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Judge Dismisses Claims: State cannot be Sued in Federal Court over Lahaina Fire
By Court House News @ 5:00 AM :: 1733 Views :: Maui County, Energy, Hawaii State Government, Judiciary

Hawaii ducks Maui fire class actions but isn’t off the hook yet

The state is dismissed from a set of federal cases that aim to hold it liable for the deadly wildfires but may still face claims in state court.

by Candace Cheung, Court House News, April 5, 2024

HONOLULU (CN) — A federal judge ruled Friday that the state of Hawaii won’t have to face federal claims from a trio of federal class actions filed against it in the aftermath of the devastating wildfires in Maui that destroyed the town of Lahaina and killed over 100 people.

U.S. District Judge Jill Otake essentially severed any state defendants from three class actions originally brought against the government, Hawaiian Electric, telecommunications companies and private landowners for their role in the August 2023 fires.

The class actions, along with hundreds of individual suits — including one from the County of Maui itself — accuse the various defendants of failing to prevent flammable conditions and of contributing to the rapid spread of the fires.

The judge ultimately dismissed in a 50-page opinion the claims against Hawaii and its state agencies after determining that it has Eleventh Amendment immunity.

The government had initially pushed to remand the suits back to state courts after Hawaiian Electric systematically attempted to remove the deluge of Maui fire cases against it. But Otake didn’t think that full remand was necessary.

“The state cites no persuasive authority that remand of an entire action is warranted simply because it has been named as a defendant and invoked its immunity,” she wrote. “The court thus agrees with removing defendants that remand of the entirety of Eder and Naki is not warranted based on the Eleventh Amendment.”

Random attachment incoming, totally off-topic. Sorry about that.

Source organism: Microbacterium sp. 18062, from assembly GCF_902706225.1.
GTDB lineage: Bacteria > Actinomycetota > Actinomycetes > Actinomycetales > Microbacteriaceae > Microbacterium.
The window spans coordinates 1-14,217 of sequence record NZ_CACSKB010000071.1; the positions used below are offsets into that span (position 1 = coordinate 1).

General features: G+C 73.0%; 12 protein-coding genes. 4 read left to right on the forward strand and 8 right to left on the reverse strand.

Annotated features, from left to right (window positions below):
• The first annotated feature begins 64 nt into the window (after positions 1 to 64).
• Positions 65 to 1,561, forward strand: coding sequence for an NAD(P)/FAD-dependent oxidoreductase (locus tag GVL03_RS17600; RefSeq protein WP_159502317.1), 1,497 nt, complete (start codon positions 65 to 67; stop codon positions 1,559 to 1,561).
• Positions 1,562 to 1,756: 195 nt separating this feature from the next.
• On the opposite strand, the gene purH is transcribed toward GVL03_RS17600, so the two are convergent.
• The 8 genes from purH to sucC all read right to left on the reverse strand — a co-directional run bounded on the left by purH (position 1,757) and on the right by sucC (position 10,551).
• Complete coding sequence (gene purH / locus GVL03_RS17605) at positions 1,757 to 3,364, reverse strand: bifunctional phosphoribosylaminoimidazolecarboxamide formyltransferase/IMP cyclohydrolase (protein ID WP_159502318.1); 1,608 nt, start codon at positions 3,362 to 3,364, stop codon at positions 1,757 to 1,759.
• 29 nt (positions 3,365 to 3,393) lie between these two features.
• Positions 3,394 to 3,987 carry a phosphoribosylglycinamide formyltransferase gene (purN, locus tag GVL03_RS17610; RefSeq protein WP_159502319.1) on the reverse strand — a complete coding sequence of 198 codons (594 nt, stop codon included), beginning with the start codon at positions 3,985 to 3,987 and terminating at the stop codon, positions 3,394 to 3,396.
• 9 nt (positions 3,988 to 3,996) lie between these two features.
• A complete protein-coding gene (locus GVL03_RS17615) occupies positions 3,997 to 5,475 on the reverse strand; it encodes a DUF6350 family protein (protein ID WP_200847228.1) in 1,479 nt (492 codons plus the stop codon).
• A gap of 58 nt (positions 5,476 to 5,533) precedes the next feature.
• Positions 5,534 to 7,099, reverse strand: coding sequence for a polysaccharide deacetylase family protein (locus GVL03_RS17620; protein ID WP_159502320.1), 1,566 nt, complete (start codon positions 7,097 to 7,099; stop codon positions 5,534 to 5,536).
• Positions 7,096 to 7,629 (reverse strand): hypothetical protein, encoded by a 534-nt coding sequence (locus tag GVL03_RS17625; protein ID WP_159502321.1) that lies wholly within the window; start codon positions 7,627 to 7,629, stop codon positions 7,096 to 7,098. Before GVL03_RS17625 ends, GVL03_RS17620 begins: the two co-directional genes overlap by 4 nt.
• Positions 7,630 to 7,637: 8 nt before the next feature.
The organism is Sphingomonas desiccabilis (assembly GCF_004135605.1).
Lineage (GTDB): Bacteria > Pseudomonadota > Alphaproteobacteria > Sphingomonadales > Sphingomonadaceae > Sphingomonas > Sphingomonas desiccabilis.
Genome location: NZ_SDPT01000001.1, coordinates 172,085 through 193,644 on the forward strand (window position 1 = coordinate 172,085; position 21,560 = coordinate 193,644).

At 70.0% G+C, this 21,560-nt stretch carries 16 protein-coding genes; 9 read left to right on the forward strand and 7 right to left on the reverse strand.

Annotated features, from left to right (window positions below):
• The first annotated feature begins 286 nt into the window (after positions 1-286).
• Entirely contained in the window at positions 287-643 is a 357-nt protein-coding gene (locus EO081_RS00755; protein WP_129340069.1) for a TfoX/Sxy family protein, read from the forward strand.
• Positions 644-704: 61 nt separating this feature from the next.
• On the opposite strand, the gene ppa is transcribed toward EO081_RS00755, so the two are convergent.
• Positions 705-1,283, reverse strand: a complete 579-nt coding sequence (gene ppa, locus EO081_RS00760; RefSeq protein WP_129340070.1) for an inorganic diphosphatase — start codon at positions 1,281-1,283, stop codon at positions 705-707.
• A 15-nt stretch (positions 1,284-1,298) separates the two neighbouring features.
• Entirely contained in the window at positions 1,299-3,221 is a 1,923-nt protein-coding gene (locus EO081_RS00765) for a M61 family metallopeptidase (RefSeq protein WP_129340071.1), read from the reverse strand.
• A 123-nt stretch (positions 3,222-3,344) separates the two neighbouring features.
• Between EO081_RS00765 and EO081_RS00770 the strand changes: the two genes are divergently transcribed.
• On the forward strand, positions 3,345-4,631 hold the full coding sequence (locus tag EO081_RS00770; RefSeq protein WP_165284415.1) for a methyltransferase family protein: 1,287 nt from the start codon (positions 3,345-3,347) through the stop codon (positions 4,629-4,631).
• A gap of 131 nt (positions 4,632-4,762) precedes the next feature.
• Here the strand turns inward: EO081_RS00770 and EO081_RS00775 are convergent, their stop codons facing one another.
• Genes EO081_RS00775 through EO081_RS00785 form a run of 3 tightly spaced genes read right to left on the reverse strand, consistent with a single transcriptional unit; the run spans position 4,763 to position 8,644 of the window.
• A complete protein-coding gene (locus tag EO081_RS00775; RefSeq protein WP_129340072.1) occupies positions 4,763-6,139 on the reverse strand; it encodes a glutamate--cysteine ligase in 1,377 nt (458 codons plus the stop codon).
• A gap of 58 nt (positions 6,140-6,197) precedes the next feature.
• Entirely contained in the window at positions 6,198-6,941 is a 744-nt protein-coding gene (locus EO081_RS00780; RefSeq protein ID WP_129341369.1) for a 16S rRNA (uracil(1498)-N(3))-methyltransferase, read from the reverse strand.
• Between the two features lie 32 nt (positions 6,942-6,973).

The judge also made it clear that the dismissal from federal court didn’t preclude the plaintiffs from pursuing their class claims in state court.

“A partial remand also creates certain inefficiencies — in the form of carved-up class actions in state and federal court. The court concludes the better outcome is therefore to dismiss the claims against the State without prejudice and allow the named plaintiffs in Eder and Naki to determine how they wish to proceed," she wrote.

For at least some of the plaintiffs, the plan is to proceed exactly as the judge suggested.

Kenneth Kasdan, an attorney representing the Naki class of plaintiffs, says their intention is to refile the claims against Hawaii in state courts.

For the claims against the other defendants, Otake ruled that the cases were properly removed under the Class Action Fairness Act, which allows for expanded federal jurisdiction in class claims.

“We agree with the judge’s ruling on CAFA items. We contended at the federal court hearing that the balance of the class action remain at the federal court and we intend remain in federal court for certification and trial of the class action case,” Kasdan said.

The state had argued that there wasn’t sufficient diversity among either the plaintiffs and defendants under the act, but Otake disagreed with the Hawaii’s interpretation that it and Maui County were the only primary defendants in the cases.

“The court thus concludes that all the defendants named in Eder are primary defendants where plaintiffs are also suing private actors directly for their own actions in contributing to the totality of the harm that resulted from the Lahaina Fire,” the judge wrote.

Otake also confirmed that the class actions named a proper range of plaintiffs, noting that the proposed classes of people and businesses negatively impacted by the fires would likely encompass non-Hawaii residents, including tourists and off-island property owners.

Despite Hawaiian Electric’s removal attempts for all the cases against it from state courts in Maui and Oahu, a majority have been shot back down to the state level. Around 90 individual cases were determined in February to fall under the Multiparty, Mulitforum Trial Jurisdiction Act. These cases are now part of special proceedings in state court to coordinate the process.

Though Otake issued her Friday ruling in a consolidated order, none of the Maui fire cases have been officially consolidated. The judge recommended that plaintiffs’ attorneys come to a consensus about consolidation or coordination as the cases move forward.


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